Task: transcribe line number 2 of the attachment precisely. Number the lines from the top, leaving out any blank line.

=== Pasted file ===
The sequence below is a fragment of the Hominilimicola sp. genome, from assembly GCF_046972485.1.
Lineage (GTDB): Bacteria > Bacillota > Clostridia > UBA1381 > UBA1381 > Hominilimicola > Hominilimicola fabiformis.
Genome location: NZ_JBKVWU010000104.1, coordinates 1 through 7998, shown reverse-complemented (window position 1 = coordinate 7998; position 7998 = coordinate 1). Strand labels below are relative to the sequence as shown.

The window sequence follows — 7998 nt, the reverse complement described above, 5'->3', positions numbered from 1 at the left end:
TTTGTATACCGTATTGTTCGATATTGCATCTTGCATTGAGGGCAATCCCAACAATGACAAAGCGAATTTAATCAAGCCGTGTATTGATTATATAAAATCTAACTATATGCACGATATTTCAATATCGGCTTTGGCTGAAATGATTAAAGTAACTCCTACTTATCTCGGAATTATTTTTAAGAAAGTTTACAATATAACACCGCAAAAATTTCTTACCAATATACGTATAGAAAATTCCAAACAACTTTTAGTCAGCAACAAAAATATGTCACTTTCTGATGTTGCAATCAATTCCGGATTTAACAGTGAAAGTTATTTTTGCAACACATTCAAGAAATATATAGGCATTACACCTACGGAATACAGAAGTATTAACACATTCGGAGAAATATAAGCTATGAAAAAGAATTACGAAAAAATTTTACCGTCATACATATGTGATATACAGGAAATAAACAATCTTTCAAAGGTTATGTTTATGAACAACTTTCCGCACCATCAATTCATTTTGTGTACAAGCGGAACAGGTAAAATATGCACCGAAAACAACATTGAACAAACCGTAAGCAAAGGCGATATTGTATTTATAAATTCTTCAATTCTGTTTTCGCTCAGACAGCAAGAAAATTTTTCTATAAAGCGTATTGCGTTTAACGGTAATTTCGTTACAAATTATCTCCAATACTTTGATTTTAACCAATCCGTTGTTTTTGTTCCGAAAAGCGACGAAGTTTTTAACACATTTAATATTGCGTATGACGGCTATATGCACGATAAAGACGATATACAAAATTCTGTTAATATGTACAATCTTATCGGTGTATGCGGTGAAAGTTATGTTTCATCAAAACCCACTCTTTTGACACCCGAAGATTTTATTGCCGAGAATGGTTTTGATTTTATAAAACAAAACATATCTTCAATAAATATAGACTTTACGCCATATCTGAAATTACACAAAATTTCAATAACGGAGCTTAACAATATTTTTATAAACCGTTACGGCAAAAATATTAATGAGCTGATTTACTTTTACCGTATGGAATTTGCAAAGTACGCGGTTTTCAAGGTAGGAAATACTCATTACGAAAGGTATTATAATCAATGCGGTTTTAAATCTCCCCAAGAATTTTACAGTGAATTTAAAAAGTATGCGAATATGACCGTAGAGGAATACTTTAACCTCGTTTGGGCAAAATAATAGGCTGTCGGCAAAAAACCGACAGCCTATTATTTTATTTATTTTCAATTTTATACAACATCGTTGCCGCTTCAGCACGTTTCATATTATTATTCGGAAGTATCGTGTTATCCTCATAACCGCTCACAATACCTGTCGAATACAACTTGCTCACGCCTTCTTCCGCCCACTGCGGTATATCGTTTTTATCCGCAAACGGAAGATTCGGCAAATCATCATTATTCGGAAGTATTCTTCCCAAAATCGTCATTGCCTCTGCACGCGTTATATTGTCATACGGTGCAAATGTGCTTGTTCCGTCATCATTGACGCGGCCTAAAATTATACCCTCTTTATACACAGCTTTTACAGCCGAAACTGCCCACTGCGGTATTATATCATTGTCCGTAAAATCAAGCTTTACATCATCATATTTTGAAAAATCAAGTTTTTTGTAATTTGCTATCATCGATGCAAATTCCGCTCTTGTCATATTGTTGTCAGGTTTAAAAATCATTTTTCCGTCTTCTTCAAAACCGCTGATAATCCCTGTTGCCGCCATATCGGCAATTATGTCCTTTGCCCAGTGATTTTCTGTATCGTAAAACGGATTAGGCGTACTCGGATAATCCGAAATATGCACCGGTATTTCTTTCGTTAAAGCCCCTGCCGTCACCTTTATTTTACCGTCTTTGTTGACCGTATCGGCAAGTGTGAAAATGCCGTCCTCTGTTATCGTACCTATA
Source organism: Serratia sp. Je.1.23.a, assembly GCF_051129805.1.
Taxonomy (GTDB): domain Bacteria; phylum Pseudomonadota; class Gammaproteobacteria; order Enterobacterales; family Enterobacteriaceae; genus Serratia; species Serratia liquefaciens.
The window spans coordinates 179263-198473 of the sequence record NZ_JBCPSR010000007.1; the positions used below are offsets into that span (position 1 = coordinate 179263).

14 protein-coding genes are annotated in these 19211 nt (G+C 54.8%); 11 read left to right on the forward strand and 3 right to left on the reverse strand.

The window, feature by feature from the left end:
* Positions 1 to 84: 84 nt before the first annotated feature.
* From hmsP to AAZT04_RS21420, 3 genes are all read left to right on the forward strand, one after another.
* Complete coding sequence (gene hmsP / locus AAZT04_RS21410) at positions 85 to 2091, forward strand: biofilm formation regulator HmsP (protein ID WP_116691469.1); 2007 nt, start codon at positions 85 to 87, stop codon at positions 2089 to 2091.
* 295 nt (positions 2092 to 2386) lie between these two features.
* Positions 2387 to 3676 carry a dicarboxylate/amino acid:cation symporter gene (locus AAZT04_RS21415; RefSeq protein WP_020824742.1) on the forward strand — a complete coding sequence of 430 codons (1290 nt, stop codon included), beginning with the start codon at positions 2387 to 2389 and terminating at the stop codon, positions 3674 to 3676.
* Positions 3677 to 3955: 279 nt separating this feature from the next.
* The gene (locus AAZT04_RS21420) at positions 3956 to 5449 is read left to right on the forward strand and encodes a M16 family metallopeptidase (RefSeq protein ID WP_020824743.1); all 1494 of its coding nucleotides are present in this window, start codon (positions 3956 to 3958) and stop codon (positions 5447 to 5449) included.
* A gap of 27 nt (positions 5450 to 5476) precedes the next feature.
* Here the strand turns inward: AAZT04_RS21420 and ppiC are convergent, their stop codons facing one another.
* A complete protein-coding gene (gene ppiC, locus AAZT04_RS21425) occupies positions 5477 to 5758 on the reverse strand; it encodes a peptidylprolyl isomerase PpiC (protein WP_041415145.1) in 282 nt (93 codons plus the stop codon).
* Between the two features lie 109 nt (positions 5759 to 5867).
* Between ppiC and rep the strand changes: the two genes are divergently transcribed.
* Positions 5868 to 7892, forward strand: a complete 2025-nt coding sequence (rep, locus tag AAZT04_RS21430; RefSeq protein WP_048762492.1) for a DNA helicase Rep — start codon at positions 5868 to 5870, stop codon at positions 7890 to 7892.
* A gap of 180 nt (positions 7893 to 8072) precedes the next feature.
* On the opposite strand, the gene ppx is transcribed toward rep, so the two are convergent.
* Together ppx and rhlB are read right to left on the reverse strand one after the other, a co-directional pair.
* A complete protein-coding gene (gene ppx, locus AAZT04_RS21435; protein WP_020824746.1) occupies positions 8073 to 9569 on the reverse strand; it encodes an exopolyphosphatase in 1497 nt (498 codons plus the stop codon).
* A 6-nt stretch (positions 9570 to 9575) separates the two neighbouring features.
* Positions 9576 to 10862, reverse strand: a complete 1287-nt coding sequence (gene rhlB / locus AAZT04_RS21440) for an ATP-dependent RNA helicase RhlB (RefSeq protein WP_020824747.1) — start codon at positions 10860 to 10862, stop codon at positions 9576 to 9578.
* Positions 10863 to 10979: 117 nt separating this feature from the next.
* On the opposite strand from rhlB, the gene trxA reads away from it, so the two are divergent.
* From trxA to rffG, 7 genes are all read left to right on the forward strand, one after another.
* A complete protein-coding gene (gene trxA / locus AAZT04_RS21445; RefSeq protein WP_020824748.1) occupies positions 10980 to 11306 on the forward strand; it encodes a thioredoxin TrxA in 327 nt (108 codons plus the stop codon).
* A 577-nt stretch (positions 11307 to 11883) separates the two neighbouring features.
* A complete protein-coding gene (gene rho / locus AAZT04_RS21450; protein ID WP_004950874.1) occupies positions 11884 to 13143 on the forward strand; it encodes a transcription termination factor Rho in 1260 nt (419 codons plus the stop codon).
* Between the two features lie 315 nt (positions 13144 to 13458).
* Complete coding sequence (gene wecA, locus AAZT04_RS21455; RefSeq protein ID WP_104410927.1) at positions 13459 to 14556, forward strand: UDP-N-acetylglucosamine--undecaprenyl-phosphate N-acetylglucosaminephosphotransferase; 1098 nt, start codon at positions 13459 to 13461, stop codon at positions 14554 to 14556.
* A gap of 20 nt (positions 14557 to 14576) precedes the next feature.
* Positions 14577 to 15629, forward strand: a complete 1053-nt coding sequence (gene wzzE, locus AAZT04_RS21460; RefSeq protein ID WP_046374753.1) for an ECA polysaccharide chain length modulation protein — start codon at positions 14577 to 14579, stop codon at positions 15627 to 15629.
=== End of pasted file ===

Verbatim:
Lineage (GTDB): Bacteria > Bacillota > Clostridia > UBA1381 > UBA1381 > Hominilimicola > Hominilimicola fabiformis.